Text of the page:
What kinds of human rights obligations are there?

Obligations are generally of three kinds: to respect, to protect and to fulfil human rights:

  •  To respect human rights means simply not to interfere with their enjoyment. For instance, States should refrain from carrying out forced evictions and not arbitrarily restrict the right to vote or the freedom of association.
  • To protect human rights means to take steps to ensure that third parties do not interfere with their enjoyment. For example, States must protect the accessibility of education by ensuring that parents and employers do not stop girls from going to school.
  • To fulfil human rights means to take steps progressively to realize the right in question. This obligation is sometimes subdivided into obligations to facilitate and to provide for its realization. The former refers to the obligation of the State to engage proactively in activities that would strengthen people’s ability to meet their own needs, for instance, creating conditions in which the market can supply the healthcare services that they demand. The obligation to “provide” goes one step further, involving direct provision of services if the right(s) concerned cannot be realized otherwise, for example to compensate for market failure or to help groups that are unable to provide for themselves.

Human rights law recognizes that a lack of resources can impede the realization of human rights. Accordingly, some human rights obligations are of a progressive kind, while others are immediate.4 For economic, social and cultural rights, States have a core obligation to satisfy the minimum essential level of each right. This level cannot be determined in the abstract; it is a national task, to be undertaken in accordance with human rights principles (see question 14). However, in any situation where a  significant number of people are being deprived of their right to health, housing, food and so forth, the State has a duty to show that all its available resources—including through requests for international assistance, as needed—are being called upon to fulfil these rights.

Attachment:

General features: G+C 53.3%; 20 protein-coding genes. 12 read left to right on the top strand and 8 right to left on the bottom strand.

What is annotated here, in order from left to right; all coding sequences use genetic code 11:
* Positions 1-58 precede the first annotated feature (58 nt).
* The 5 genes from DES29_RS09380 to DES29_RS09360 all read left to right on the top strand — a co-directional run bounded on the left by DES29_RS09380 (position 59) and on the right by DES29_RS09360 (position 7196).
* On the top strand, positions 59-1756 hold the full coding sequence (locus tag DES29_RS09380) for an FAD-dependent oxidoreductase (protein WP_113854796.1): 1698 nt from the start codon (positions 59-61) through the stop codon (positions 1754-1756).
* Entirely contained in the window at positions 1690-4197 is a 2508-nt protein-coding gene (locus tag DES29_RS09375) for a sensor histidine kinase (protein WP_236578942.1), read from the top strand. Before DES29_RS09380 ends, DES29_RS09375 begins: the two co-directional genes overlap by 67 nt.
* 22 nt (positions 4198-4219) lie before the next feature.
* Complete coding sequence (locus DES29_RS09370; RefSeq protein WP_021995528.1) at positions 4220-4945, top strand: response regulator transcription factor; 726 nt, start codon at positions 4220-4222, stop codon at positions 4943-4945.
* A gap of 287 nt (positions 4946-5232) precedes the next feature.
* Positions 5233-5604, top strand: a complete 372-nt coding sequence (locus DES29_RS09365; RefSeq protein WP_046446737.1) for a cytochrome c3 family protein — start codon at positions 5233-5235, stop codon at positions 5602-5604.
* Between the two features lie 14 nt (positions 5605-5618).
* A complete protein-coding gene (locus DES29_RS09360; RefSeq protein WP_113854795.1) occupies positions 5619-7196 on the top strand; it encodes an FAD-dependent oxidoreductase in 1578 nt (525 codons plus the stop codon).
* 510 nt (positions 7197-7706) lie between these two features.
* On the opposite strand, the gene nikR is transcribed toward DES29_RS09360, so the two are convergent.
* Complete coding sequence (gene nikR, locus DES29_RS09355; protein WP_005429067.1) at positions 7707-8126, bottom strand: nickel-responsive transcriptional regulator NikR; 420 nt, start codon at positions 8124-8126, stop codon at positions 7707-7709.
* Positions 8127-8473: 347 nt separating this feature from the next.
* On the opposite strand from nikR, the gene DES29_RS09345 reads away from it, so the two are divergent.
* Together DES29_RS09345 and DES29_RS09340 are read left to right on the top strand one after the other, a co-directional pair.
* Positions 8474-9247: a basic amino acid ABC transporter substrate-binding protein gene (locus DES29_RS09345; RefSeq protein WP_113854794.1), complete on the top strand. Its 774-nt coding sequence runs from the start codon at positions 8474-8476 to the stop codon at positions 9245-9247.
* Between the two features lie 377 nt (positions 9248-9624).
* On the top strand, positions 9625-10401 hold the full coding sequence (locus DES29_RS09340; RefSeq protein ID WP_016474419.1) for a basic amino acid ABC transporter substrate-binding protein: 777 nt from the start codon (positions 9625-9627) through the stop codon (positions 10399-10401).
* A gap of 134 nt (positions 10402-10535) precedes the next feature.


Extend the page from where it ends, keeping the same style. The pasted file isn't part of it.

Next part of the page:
For socio-economic rights, the following obligations are of immediate effect:

  • The obligation not to discriminate between different groups of people in the realization of the rights in question;
  • The obligation to take steps (including devising specific strategies and programmes) targeted deliberately towards the full realization of the rights in question; and
  • The obligation to monitor progress in the realization of human rights. Accessible mechanisms of redress should be available where rights are violated.

Taking the right to health as an example, it is not permissible for available resources to be devoted exclusively to first-rate services for only half the population or only those living in urban areas. Available resources should be dedicated to ensuring that the standard of health of the entire population is progressively improved, with immediate planning towards that objective, and effective mechanisms for monitoring progress and, as necessary, redress.  Human rights treaties also set certain limits on human rights obligations:

  • The enjoyment of some international human rights can be limited in line with legitimate requirements of national security, “public order” (although this does not offer a carte blanche to abrogate human rights) or public health. Examples include the right of peaceful assembly and freedom of movement under the International Covenant on Civil and Political Rights.
  • Quite a number of human rights can lawfully be derogated from, or suppressed, in times of public emergencies, such as a security crisis. Examples include freedom of expression and freedom of association, although not rights basic to immediate human survival. To be lawful, derogations must be issued according to pre-established constitutional procedures, be publicly notified, and be strictly necessary and in proportion to the severity of the crisis.
  • At the time of ratifying or acceding to a human rights treaty, States may also submit what is known as a reservation, limiting or modifying the treaty’s effect, provided the reservation is consistent with the treaty’s overall object and purpose.


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